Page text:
Advertisement

Pricing Low Vs. Pricing High: How Much Should You Charge for Your Ebook?

by
Student iconAre you a student? Get a yearly Tuts+ subscription for $45 →

Picking a price for an e-book can be a real headache.

There are e-books out there that cost as little as 0.50$, and there are also e-books out there that cost as much as 6,232$.

How are you supposed to decide what you should charge for your ebook when the range of possible prices are so large? Let's look at what has worked for successful ebook writers and consider what is the best approach for your ebook.

Reality Check: All Prices are Relative

We often think that there is such thing as a “fair price” for everything. It's important to understand, though, that things don't have inherent value, they only have perceived value. Consequently, “fair price” is relative, and depends on a lot of factors.

It's important to understand, though, that things don't have inherent value, they only have perceived value.

For example, although it doesn't make any sense, people happily pay thousands of dollars for little glittery things called diamonds. Is there some divine law that says that these pieces of carbon are worth a lot of money? No, it's simply that those who sell diamonds and those who buy diamonds agree on the prices, and therefore they are what they are.

In the same way, when it comes to selling ebooks, you can charge as little or as much as you want. Who is to decide whether your ebook is worth 1$, 10$, or 100$? You.

Pricing Low Vs. Pricing High

There are two camps that promote two completely different ebook pricing strategies:

  • “Price low!” - this camp says that it's best to price ebooks within 1$-10$ range, points to common Kindle Store prices, and thinks that charging more for an e-book is outrageous.
  • “Price high!” - this camp says that it's best to charge as much as people are willing to pay (usually within the 27$-197$ range), ignores Kindle Store prices, and thinks charging only a couple of dollars for an ebook is ridiculous.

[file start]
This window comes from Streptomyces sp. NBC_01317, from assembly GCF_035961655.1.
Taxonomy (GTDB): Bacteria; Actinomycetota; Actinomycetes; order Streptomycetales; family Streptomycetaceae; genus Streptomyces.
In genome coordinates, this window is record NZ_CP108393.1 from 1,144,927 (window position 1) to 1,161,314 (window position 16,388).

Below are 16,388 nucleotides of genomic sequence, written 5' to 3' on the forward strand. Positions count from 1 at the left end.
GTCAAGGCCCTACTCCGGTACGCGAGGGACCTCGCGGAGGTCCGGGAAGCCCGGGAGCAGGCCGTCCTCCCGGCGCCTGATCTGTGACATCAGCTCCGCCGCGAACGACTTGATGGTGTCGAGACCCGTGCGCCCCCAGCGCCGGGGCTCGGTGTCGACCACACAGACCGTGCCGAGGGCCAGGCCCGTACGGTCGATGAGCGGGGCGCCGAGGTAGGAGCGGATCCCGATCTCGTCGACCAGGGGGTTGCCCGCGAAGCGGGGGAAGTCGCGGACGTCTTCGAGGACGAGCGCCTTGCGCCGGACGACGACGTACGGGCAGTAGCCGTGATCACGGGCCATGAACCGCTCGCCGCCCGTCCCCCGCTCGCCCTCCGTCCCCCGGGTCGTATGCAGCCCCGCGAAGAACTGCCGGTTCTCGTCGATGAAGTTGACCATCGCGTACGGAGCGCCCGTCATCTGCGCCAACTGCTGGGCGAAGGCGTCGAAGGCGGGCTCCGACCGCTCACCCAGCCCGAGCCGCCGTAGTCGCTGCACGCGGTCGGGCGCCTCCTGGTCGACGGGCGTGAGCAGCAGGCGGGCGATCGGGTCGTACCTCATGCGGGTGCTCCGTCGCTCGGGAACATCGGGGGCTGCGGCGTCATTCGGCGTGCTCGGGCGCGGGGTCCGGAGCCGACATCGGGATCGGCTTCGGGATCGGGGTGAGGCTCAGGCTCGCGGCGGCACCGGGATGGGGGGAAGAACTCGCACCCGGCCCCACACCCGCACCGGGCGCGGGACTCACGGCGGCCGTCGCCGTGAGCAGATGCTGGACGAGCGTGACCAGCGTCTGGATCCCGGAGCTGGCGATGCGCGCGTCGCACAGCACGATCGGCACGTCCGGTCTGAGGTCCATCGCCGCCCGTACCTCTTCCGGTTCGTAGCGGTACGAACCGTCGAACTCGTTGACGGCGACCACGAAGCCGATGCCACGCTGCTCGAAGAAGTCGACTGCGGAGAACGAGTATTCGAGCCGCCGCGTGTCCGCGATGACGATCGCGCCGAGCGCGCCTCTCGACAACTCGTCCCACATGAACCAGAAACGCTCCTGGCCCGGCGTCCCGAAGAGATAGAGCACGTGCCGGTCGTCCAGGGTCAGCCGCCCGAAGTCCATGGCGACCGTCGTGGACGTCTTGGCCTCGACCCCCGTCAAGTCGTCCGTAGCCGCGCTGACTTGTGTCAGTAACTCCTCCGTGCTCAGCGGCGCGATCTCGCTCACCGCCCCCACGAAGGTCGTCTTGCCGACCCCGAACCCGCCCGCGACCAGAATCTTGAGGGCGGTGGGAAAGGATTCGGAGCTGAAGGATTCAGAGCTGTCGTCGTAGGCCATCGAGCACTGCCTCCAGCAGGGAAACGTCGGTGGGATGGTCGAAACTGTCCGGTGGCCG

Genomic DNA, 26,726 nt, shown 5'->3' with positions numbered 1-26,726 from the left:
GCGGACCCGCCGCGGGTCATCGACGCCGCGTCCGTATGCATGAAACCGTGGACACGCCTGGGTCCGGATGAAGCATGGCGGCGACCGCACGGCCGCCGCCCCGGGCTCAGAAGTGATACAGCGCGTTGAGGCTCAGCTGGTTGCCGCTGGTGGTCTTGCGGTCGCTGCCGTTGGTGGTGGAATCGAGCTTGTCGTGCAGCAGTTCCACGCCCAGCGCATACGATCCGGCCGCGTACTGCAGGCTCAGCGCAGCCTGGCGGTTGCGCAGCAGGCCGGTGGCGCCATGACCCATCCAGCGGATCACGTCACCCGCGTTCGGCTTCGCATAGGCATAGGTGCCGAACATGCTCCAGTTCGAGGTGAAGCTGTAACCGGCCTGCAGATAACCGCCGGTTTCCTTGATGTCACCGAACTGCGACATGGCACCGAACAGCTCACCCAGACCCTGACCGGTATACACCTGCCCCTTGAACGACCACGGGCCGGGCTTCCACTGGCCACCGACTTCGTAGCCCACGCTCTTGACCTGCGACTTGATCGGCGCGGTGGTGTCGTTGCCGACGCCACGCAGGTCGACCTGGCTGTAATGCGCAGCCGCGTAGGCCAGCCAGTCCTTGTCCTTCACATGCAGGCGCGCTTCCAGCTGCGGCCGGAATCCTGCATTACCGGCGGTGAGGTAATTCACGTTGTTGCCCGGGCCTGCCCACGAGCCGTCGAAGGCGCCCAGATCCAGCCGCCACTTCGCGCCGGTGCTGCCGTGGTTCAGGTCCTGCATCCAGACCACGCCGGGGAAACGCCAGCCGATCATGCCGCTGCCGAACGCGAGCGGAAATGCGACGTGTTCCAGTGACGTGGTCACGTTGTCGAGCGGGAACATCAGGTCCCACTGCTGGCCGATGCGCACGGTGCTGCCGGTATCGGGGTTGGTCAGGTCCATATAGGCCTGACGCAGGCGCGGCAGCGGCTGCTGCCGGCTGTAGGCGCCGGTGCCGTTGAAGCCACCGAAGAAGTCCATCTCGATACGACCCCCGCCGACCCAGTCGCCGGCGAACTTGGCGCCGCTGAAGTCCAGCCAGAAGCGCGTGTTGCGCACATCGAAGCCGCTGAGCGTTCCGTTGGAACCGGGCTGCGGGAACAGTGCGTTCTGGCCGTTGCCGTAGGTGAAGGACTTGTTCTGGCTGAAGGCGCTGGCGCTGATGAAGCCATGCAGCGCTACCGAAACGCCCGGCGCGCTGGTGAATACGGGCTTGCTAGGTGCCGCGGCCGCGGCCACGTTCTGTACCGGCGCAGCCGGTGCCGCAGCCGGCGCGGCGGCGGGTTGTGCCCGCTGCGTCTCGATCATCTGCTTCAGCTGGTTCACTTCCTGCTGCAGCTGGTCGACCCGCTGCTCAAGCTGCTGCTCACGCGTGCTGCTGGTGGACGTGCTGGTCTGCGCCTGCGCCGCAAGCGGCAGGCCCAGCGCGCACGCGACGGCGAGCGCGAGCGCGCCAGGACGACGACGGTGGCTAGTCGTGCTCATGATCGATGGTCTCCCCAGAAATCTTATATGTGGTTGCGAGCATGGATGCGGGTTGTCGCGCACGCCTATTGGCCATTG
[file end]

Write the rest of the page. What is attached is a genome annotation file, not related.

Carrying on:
Here's the thing: both camps are right and both camps are wrong.

The truth is that there's no “one-size-fits-all” solution to e-book pricing. It all depends on a situation: in some cases, it's silly to price higher than 1$, meanwhile in others, it's silly to price lower than 100$. Moreover, you can make a decent amount of money with both pricing strategies, therefore it's not as black and white as some people like to think.

Well then, when should you price high and when should you price low? To get an answer to this question, let's take a look at two web designers who used very different pricing strategies:

Pricing Low: Sacha Greif, “Step by Step UI Design”

Sacha Greif wrote a short ebook about UI design that was meant for people who weren't professional web designers themselves, but had some interest in web design.

Sacha's goal was to get as many sales as possible in order to create a readership that he could then use to promote his future product. He decided to settle for 1$-10$ price range, since he knew that most people can afford to spend this amount of money on an impulse purchase. This price range proved to be very effective for expanding readerships, since many buyers mentioned that low price was the reason they bought the ebook without much hesitation.

Here are the prices that Sacha chose for his ebook:

  • Normal edition: $5.99 early bird discount $2.99.
  • Deluxe edition: $12.99 early bird discount $5.99.

Sacha managed to make 1,476 sales within the first 48 hours which resulted in $6,663 revenue.

When to use a similar pricing strategy?

  • When the primary purpose of your e-book is entertainment, not education. Sure, Sacha's ebook was very informative, but the target audience were people who dabble with web design for fun. Keep in mind that people are not likely to pay a lot for e-books that they see as entertainment (that's why you don't see novels that cost 197$).